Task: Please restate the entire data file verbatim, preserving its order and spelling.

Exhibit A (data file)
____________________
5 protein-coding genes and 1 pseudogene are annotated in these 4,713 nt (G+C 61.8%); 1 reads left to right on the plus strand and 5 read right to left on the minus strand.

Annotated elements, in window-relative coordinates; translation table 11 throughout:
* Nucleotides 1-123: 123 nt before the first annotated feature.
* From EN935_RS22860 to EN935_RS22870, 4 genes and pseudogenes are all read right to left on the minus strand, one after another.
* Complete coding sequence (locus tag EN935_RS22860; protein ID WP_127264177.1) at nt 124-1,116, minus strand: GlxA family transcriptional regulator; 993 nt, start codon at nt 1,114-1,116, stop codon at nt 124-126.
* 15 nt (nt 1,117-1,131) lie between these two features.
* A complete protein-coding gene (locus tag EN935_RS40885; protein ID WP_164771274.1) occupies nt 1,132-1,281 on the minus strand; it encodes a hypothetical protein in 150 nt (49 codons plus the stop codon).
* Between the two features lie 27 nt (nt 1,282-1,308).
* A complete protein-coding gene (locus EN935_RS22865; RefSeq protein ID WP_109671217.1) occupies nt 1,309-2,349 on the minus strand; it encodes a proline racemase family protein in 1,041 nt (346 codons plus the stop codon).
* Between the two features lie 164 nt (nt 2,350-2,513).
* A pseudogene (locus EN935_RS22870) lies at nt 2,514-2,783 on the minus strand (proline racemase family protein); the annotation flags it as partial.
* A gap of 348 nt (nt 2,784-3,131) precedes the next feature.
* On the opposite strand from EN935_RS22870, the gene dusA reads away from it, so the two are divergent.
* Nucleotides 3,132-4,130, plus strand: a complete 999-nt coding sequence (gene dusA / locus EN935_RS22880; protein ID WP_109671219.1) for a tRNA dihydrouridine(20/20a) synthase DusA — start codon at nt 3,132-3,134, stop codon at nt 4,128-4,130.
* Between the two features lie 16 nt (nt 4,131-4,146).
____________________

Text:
5 protein-coding genes and 1 pseudogene are annotated in these 4,713 nt (G+C 61.8%); 1 reads left to right on the plus strand and 5 read right to left on the minus strand.

Annotated elements, in window-relative coordinates; translation table 11 throughout:
* Nucleotides 1-123: 123 nt before the first annotated feature.
* From EN935_RS22860 to EN935_RS22870, 4 genes and pseudogenes are all read right to left on the minus strand, one after another.
* Complete coding sequence (locus tag EN935_RS22860; protein ID WP_127264177.1) at nt 124-1,116, minus strand: GlxA family transcriptional regulator; 993 nt, start codon at nt 1,114-1,116, stop codon at nt 124-126.
* 15 nt (nt 1,117-1,131) lie between these two features.
* A complete protein-coding gene (locus tag EN935_RS40885; protein ID WP_164771274.1) occupies nt 1,132-1,281 on the minus strand; it encodes a hypothetical protein in 150 nt (49 codons plus the stop codon).
* Between the two features lie 27 nt (nt 1,282-1,308).
* A complete protein-coding gene (locus EN935_RS22865; RefSeq protein ID WP_109671217.1) occupies nt 1,309-2,349 on the minus strand; it encodes a proline racemase family protein in 1,041 nt (346 codons plus the stop codon).
* Between the two features lie 164 nt (nt 2,350-2,513).
* A pseudogene (locus EN935_RS22870) lies at nt 2,514-2,783 on the minus strand (proline racemase family protein); the annotation flags it as partial.
* A gap of 348 nt (nt 2,784-3,131) precedes the next feature.
* On the opposite strand from EN935_RS22870, the gene dusA reads away from it, so the two are divergent.
* Nucleotides 3,132-4,130, plus strand: a complete 999-nt coding sequence (gene dusA / locus EN935_RS22880; protein ID WP_109671219.1) for a tRNA dihydrouridine(20/20a) synthase DusA — start codon at nt 3,132-3,134, stop codon at nt 4,128-4,130.
* Between the two features lie 16 nt (nt 4,131-4,146).